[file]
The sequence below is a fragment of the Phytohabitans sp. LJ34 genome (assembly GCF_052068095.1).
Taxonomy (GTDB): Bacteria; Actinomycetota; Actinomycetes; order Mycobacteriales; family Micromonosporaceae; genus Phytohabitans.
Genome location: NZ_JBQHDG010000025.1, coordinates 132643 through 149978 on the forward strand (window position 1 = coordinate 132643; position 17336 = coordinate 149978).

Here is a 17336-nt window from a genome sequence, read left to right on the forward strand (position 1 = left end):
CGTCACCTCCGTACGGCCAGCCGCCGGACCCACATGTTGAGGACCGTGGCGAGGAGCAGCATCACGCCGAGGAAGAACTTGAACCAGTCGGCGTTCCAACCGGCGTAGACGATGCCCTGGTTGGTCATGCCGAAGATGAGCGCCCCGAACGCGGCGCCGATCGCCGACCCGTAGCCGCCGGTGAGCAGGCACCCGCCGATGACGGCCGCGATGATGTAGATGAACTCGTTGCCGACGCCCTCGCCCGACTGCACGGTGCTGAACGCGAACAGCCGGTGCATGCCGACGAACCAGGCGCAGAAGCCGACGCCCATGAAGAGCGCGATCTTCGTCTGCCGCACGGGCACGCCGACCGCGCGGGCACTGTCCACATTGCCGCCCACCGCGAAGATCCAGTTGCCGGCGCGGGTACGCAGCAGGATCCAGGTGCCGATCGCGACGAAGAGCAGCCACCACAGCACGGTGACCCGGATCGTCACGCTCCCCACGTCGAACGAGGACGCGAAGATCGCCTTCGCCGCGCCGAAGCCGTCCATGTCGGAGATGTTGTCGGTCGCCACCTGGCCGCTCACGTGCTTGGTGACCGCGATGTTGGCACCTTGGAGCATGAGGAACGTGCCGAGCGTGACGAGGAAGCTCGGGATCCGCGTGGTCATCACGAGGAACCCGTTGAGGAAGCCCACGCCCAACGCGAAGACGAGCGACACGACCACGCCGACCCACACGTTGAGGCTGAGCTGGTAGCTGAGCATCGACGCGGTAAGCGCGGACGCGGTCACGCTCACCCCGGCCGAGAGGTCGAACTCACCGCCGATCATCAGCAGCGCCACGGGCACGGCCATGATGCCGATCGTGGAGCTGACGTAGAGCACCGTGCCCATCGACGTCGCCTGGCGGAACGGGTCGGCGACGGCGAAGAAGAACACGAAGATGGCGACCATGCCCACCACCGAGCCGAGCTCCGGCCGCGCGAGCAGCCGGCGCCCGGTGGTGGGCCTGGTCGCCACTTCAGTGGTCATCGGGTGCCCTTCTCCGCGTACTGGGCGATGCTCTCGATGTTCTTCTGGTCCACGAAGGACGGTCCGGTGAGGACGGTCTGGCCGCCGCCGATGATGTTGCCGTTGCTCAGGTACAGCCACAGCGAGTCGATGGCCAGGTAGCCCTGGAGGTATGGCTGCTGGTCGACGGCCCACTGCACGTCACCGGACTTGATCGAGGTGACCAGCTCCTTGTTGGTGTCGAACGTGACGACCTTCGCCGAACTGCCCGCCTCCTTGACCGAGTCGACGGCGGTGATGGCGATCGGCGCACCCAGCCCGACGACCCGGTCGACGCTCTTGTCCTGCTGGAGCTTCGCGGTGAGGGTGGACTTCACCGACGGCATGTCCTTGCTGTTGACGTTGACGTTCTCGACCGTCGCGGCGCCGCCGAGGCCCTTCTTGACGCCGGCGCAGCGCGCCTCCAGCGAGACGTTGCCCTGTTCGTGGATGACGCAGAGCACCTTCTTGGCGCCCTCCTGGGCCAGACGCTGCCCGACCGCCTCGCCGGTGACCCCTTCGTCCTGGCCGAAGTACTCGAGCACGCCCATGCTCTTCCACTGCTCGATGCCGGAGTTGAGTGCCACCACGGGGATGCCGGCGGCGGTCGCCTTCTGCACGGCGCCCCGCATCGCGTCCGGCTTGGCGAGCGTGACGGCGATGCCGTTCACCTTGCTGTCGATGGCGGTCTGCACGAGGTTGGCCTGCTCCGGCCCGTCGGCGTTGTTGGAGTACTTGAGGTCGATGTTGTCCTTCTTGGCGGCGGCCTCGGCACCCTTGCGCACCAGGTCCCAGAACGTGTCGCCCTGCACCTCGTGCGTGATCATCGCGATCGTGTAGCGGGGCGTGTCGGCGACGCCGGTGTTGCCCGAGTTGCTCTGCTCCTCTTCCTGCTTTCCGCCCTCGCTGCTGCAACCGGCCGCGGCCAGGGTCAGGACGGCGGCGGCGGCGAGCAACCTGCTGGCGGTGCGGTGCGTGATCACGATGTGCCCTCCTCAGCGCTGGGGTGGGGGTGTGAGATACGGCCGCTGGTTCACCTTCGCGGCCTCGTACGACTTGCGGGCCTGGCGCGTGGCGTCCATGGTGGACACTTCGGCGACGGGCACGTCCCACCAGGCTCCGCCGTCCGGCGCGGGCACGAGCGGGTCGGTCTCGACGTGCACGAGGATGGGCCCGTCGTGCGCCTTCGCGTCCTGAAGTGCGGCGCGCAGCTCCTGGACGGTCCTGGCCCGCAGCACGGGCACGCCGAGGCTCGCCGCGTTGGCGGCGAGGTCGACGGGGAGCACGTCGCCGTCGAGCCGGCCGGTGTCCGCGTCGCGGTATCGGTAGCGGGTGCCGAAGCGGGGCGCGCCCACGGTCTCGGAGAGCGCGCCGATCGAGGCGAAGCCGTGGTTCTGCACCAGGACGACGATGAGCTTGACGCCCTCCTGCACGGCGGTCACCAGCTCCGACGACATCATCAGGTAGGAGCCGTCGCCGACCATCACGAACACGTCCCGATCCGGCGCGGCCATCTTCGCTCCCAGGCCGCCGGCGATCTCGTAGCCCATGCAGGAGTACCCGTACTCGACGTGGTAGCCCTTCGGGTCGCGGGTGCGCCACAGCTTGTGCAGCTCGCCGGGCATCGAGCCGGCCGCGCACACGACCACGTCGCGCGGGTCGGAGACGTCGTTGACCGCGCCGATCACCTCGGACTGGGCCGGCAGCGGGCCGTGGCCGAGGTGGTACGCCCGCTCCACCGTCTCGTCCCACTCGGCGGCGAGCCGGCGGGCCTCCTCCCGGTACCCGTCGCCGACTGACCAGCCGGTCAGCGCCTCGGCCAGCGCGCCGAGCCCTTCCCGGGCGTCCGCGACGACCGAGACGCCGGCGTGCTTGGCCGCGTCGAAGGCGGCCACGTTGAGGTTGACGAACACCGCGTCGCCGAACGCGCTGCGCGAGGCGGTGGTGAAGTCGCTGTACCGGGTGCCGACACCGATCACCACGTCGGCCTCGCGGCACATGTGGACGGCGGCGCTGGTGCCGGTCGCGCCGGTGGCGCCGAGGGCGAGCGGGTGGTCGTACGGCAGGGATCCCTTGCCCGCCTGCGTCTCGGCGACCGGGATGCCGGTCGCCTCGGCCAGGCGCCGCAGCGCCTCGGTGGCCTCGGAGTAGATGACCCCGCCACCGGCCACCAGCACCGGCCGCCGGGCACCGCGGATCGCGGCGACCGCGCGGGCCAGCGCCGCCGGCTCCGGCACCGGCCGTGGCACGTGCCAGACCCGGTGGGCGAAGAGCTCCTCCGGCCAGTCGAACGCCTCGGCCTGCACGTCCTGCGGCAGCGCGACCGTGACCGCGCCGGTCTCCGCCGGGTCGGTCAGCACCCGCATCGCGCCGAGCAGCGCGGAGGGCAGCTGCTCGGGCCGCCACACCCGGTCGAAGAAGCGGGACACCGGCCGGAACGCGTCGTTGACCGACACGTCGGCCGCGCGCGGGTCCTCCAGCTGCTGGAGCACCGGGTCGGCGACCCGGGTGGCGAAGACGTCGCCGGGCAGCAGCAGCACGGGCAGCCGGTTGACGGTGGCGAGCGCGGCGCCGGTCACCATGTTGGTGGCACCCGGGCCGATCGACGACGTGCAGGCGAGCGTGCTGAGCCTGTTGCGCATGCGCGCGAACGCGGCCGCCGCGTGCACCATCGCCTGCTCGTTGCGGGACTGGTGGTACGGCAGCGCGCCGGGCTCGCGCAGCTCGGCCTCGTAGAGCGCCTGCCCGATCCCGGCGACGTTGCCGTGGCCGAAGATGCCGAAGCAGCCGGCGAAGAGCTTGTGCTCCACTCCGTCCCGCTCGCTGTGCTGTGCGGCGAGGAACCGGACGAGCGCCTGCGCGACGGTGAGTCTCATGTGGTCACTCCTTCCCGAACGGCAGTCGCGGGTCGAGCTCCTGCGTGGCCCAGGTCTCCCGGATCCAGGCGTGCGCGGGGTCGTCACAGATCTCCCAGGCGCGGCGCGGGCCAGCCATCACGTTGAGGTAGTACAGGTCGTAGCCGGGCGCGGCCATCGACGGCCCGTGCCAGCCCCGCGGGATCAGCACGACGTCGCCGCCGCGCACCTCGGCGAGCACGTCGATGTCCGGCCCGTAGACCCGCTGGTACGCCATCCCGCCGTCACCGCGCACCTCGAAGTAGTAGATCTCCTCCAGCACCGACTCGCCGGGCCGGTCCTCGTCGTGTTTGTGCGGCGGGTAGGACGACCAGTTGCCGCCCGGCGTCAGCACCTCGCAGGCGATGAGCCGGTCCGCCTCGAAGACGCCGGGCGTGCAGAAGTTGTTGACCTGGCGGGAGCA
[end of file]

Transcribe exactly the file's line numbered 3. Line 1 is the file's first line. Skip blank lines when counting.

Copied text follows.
Genome location: NZ_JBQHDG010000025.1, coordinates 132643 through 149978 on the forward strand (window position 1 = coordinate 132643; position 17336 = coordinate 149978).